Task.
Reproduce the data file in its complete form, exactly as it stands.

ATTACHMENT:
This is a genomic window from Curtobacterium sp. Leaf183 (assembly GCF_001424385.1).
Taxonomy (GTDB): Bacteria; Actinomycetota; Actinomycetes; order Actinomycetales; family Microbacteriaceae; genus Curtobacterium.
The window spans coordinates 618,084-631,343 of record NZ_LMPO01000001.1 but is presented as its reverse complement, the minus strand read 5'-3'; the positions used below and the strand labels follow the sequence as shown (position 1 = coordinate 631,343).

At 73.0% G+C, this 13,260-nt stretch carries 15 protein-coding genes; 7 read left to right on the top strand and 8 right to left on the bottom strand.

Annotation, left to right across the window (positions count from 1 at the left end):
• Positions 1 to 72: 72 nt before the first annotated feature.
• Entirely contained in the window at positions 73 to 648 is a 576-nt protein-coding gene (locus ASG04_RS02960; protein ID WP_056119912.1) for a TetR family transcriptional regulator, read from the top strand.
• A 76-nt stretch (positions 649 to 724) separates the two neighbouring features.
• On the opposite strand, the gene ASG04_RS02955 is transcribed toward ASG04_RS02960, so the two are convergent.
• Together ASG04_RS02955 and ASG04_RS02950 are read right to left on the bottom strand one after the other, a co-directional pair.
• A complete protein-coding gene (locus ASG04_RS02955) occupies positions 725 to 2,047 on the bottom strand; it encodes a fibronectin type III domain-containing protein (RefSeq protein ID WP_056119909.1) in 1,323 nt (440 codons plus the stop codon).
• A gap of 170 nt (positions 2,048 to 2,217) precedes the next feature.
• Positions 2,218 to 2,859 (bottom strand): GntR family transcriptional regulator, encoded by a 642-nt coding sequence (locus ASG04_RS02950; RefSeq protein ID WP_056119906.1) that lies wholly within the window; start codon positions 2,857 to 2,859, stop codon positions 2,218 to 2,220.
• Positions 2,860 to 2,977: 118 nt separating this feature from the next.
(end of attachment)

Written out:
This is a genomic window from Curtobacterium sp. Leaf183 (assembly GCF_001424385.1).
Taxonomy (GTDB): Bacteria; Actinomycetota; Actinomycetes; order Actinomycetales; family Microbacteriaceae; genus Curtobacterium.
The window spans coordinates 618,084-631,343 of record NZ_LMPO01000001.1 but is presented as its reverse complement, the minus strand read 5'-3'; the positions used below and the strand labels follow the sequence as shown (position 1 = coordinate 631,343).

At 73.0% G+C, this 13,260-nt stretch carries 15 protein-coding genes; 7 read left to right on the top strand and 8 right to left on the bottom strand.

Annotation, left to right across the window (positions count from 1 at the left end):
• Positions 1 to 72: 72 nt before the first annotated feature.
• Entirely contained in the window at positions 73 to 648 is a 576-nt protein-coding gene (locus ASG04_RS02960; protein ID WP_056119912.1) for a TetR family transcriptional regulator, read from the top strand.
• A 76-nt stretch (positions 649 to 724) separates the two neighbouring features.
• On the opposite strand, the gene ASG04_RS02955 is transcribed toward ASG04_RS02960, so the two are convergent.
• Together ASG04_RS02955 and ASG04_RS02950 are read right to left on the bottom strand one after the other, a co-directional pair.
• A complete protein-coding gene (locus ASG04_RS02955) occupies positions 725 to 2,047 on the bottom strand; it encodes a fibronectin type III domain-containing protein (RefSeq protein ID WP_056119909.1) in 1,323 nt (440 codons plus the stop codon).
• A gap of 170 nt (positions 2,048 to 2,217) precedes the next feature.
• Positions 2,218 to 2,859 (bottom strand): GntR family transcriptional regulator, encoded by a 642-nt coding sequence (locus ASG04_RS02950; RefSeq protein ID WP_056119906.1) that lies wholly within the window; start codon positions 2,857 to 2,859, stop codon positions 2,218 to 2,220.
• Positions 2,860 to 2,977: 118 nt separating this feature from the next.